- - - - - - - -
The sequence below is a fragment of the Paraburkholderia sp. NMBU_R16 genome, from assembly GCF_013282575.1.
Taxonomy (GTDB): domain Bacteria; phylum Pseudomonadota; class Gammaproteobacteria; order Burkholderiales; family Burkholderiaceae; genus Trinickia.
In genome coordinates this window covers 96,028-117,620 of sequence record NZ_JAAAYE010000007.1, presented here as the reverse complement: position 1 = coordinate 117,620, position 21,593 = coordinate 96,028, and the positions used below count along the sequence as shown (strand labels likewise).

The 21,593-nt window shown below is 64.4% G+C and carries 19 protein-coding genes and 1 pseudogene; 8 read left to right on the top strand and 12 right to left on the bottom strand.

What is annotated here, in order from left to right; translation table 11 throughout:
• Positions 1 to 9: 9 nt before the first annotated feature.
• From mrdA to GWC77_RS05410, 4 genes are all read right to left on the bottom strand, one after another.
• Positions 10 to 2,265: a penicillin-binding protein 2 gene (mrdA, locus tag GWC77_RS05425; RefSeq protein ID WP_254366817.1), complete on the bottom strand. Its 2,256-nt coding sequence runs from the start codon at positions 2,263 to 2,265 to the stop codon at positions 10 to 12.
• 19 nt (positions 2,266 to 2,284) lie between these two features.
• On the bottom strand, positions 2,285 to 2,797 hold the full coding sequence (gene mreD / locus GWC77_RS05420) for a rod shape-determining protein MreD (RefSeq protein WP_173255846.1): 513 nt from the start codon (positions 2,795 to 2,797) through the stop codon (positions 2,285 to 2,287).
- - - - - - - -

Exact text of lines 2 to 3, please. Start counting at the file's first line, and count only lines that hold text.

Taxonomy (GTDB): domain Bacteria; phylum Pseudomonadota; class Gammaproteobacteria; order Burkholderiales; family Burkholderiaceae; genus Trinickia.
In genome coordinates this window covers 96,028-117,620 of sequence record NZ_JAAAYE010000007.1, presented here as the reverse complement: position 1 = coordinate 117,620, position 21,593 = coordinate 96,028, and the positions used below count along the sequence as shown (strand labels likewise).